Attached Files Attached Files

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    Re: runtime error overflow

    What variable type do your F4 & lp functions return?

    In your results file, jump to the bottom of the list. There are 2 line where only one value printed out. Look at the last entry and 8 lines from the last entry. I'm guessing you get an error with those entries?
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    Re: runtime error overflow

    I suspect that v1 is 0 at some point, and you don't check to make sure v1 is not 0 before doing your (v2 / v1)
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    Re: runtime error overflow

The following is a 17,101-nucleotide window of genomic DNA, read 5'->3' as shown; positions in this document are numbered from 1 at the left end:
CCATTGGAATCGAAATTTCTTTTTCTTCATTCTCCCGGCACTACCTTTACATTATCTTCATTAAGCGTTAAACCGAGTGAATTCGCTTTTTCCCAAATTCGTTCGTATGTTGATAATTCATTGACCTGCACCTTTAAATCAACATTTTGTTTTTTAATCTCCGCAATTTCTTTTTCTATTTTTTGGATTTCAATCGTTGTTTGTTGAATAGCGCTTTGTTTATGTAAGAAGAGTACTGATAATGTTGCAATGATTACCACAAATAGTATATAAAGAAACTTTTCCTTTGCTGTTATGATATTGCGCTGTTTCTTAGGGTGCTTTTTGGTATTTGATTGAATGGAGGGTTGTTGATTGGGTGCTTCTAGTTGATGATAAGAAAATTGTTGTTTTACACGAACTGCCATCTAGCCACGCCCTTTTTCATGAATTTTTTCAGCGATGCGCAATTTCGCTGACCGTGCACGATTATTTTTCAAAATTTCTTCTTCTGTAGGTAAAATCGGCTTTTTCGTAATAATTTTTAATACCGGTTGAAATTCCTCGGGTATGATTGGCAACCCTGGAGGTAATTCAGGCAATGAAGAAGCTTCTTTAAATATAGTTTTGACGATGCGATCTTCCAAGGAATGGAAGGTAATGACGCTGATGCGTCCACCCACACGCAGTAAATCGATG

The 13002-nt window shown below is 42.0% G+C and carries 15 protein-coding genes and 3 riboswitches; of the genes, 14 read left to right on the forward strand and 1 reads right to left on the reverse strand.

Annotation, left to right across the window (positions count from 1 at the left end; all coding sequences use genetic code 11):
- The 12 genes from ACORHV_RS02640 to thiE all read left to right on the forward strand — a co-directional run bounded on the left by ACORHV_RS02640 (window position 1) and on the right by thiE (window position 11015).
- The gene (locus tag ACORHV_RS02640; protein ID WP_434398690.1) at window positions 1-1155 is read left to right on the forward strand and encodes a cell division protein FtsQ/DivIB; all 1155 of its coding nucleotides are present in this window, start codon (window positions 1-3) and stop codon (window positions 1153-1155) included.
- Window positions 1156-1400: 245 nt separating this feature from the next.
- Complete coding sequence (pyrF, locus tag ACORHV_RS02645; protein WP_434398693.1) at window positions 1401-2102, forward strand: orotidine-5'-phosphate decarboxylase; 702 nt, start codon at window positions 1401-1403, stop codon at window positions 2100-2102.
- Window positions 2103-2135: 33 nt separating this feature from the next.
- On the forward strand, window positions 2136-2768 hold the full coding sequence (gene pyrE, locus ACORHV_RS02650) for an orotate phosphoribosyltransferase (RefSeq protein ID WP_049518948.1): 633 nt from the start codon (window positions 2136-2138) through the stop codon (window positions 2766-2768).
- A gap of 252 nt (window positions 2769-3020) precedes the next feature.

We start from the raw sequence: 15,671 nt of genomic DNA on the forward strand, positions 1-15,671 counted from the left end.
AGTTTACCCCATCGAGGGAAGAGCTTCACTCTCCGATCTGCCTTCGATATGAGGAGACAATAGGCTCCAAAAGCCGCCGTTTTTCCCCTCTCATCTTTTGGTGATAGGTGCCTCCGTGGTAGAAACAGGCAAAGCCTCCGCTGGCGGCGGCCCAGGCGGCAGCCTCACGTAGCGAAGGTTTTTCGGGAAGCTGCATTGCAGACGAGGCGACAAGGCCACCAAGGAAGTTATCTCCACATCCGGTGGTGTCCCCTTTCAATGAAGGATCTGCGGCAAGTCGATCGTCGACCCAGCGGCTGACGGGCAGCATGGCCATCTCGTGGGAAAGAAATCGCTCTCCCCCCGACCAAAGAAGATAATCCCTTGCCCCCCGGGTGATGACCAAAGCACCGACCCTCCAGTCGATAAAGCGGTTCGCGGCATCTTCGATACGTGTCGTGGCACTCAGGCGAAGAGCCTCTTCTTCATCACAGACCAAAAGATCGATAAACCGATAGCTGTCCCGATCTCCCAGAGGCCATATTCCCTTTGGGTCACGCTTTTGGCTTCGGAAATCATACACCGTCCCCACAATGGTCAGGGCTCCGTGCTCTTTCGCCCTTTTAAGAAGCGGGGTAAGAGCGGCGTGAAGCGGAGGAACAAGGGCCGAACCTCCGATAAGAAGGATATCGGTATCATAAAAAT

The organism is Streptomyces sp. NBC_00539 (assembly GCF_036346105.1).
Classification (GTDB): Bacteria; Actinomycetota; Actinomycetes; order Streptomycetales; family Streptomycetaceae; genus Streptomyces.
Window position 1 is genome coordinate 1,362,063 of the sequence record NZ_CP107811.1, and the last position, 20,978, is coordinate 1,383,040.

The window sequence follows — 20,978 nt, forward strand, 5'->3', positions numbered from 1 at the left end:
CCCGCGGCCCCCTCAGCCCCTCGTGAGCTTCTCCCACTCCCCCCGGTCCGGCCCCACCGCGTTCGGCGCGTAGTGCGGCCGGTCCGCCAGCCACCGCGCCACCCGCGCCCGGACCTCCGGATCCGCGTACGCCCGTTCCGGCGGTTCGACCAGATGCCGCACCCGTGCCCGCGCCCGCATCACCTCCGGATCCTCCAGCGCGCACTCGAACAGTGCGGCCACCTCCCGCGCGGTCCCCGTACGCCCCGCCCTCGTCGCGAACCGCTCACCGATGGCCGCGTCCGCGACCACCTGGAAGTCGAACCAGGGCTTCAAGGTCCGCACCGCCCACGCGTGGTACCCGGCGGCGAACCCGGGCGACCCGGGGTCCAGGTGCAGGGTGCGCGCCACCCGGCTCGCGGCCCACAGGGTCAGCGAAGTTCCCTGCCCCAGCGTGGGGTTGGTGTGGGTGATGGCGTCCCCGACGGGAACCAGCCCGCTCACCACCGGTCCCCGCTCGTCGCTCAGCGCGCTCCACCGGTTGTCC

Quote Originally Posted by passel View Post
    I suspect that v1 is 0 at some point, and you don't check to make sure v1 is not 0 before doing your (v2 / v1)
    Was thinking that also at first, but that would be a different error: division by zero
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    Re: runtime error overflow

    I wondered it that were the case. Didn't test it. So, some integer type overflow likely somewhere in the chain. Carry on.
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  10. #10
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    Re: runtime error overflow

    I suspect we're getting inaccurate information. Basically, the way I read the OP (and the thread title), is that the following line is generating an overflow error:

    Code:
    
    diff_Calc = FormatNumber(v2 / v1, 1)
    
    I thought about it, and also played around with it, and I just don't see how that's possible, especially with v1 and v2 being Long type.